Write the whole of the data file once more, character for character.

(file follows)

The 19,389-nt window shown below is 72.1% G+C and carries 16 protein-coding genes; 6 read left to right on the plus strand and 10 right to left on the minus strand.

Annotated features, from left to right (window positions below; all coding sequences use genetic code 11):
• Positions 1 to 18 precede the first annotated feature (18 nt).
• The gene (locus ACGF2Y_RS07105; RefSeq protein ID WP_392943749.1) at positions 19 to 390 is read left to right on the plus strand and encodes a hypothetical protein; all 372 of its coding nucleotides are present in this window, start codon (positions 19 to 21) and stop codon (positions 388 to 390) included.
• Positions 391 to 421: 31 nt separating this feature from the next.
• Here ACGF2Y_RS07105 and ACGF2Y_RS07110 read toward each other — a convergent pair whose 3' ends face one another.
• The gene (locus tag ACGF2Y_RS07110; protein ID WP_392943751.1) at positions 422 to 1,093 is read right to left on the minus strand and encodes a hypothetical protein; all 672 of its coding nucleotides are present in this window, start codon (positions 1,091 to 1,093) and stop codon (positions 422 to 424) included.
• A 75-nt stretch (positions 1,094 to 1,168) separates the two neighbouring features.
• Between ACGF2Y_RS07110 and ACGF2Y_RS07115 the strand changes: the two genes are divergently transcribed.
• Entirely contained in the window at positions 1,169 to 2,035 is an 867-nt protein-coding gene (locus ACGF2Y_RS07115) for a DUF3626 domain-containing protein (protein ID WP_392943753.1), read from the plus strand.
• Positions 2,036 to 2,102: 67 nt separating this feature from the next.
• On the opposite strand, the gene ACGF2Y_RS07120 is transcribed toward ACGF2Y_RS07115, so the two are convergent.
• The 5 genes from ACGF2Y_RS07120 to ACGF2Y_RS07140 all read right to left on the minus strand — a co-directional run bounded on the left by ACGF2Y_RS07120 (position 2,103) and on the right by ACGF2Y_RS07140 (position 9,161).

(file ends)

The 19,389-nt window shown below is 72.1% G+C and carries 16 protein-coding genes; 6 read left to right on the plus strand and 10 right to left on the minus strand.

Annotated features, from left to right (window positions below; all coding sequences use genetic code 11):
• Positions 1 to 18 precede the first annotated feature (18 nt).
• The gene (locus ACGF2Y_RS07105; RefSeq protein ID WP_392943749.1) at positions 19 to 390 is read left to right on the plus strand and encodes a hypothetical protein; all 372 of its coding nucleotides are present in this window, start codon (positions 19 to 21) and stop codon (positions 388 to 390) included.
• Positions 391 to 421: 31 nt separating this feature from the next.
• Here ACGF2Y_RS07105 and ACGF2Y_RS07110 read toward each other — a convergent pair whose 3' ends face one another.
• The gene (locus tag ACGF2Y_RS07110; protein ID WP_392943751.1) at positions 422 to 1,093 is read right to left on the minus strand and encodes a hypothetical protein; all 672 of its coding nucleotides are present in this window, start codon (positions 1,091 to 1,093) and stop codon (positions 422 to 424) included.
• A 75-nt stretch (positions 1,094 to 1,168) separates the two neighbouring features.
• Between ACGF2Y_RS07110 and ACGF2Y_RS07115 the strand changes: the two genes are divergently transcribed.
• Entirely contained in the window at positions 1,169 to 2,035 is an 867-nt protein-coding gene (locus ACGF2Y_RS07115) for a DUF3626 domain-containing protein (protein ID WP_392943753.1), read from the plus strand.
• Positions 2,036 to 2,102: 67 nt separating this feature from the next.
• On the opposite strand, the gene ACGF2Y_RS07120 is transcribed toward ACGF2Y_RS07115, so the two are convergent.
• The 5 genes from ACGF2Y_RS07120 to ACGF2Y_RS07140 all read right to left on the minus strand — a co-directional run bounded on the left by ACGF2Y_RS07120 (position 2,103) and on the right by ACGF2Y_RS07140 (position 9,161).